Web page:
Leading a Shared Vision For a Law Firm Merger
Published in Managing Partner magazine
In a strategy which is merger based, it is important that there is a clear vision of the future, which is easily understandable and provides a strong rationale as to why merger is the best option – illustrating both the opportunities that will be created as well as the threats and risks which will be reduced or eliminated. The development of this vision is at the core of the leader’s role, but research shows that it is the process by which the vision is created and agreed that is likely to be fundamental to its successful realisation. 1
Since merger will be regarded by many within the firm as a high-risk approach (especially if the firm is prepared to be the junior party in any transaction), it is vital that any vision for a merged business has high levels of buy-in to avoid disaffection and possible desertion of important personnel. It is through the creation of a powerful shared vision that people within the business are given a better understanding of how a proposal for merger sits – both within the wider context of what the firm is trying to achieve in the longer term and why this is the best option available.
Leadership, vision and change are inextricably intertwined. Many would argue that the role of the leader is to come up with a vision for the firm and then be in the vanguard of the change process required to deliver it. But is it that straightforward? To what extent should a leader’s vision for the future be his own and how much should it reflect the view of the people he leads?
Research by Kouzes and Posner indicates that organisational visions that gain the most traction are those which are shared. In many respects this is commonsensical: how can one expect to gain full commitment to a vision for the future unless that vision has been built up from a common base of understanding and reflects the aspirations of the wider firm? Emotional intelligence should be at the fore in building this strong consensus, which is also at the core of changemanagement best practice.
That is not to say that a leader should not have ambition, or simply be a passive reflection of the current status quo. Indeed, Kouzes and Posner’s research shows that the attribute most desired by team members of their leaders (after honesty) is that they be forward looking. The desire and expectation is that their leaders will look to the future in ways that others cannot, but the crucial nuance lies in the way in which those leaders go about developing forwardlooking capabilities.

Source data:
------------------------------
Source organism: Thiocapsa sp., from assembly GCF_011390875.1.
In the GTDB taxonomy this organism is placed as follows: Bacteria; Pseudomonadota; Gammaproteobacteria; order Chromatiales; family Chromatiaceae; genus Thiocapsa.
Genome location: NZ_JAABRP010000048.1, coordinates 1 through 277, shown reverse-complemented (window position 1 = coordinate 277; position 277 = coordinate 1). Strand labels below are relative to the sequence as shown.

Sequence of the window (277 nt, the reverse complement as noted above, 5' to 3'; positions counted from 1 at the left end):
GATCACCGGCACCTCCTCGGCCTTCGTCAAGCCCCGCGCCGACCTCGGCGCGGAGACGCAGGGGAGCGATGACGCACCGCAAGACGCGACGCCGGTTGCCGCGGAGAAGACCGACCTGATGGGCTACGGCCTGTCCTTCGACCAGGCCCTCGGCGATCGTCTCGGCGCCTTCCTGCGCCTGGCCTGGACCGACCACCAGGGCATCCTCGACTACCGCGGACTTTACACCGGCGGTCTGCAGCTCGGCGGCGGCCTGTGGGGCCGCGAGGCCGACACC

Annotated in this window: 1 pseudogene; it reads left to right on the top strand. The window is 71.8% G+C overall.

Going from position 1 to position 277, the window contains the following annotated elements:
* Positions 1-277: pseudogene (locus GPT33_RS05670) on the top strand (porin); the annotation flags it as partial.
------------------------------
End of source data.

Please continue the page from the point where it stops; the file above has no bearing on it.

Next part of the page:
What is clear is that the best way to develop this competency to understand the future, and so have a clear picture of the best options open to the firm, is not to rely on one’s own soothsaying capabilities and personal prescience. The most effective leaders undertake deep and ongoing analyses of the market to better understand both the current and future conditions that their firms will face. They also participate on an ongoing basis in considered discussion, both within and outside the business, to test what they have learned and to hear alternative views.
Very importantly, the most effective leaders consult widely across their firm in order to get a good grasp of the views and opinions of others, seeking to explore concerns and consider alternative options and scenarios. Whilst they have a broad vision, they are also open to input and to minor modification or more fundamental change if this is in the best longer-term interests of the business. They understand that, in a law firm culture, the building of strong consensus is key to success.
Such dialogue will usually begin within the leadership team. Depending on the size of the firm, this group will vary from all of the partners (in a smaller entity) to a management or strategy board (in a larger organisation). By outlining and developing a vision with these stakeholders, the seed is planted. It can then be developed and tested, amended and refined until it is something which is sufficiently shaped to be suitable for sharing more widely.
It is then possible for this group to begin the process of comprehensive consultation. Consensus building, rather like the layers of an onion, can be developed incrementally, accepting that valid inputs may be received, which feed into the creation of a more granular vision and strategy to achieve it.
Any vision must resonate with its constituency if it is to gain commitment. Particularly in a law firm, without high levels of commitment, no vision, no matter how articulately expressed, can be realised in practice. It is incumbent on the leader to build this commitment if a merger process is to have the best potential of a successful outcome.
1. See ‘To Lead, Create a Shared Vision’, James M. Kouzes and Barry Z. Posner, Harvard Business Review, March 2008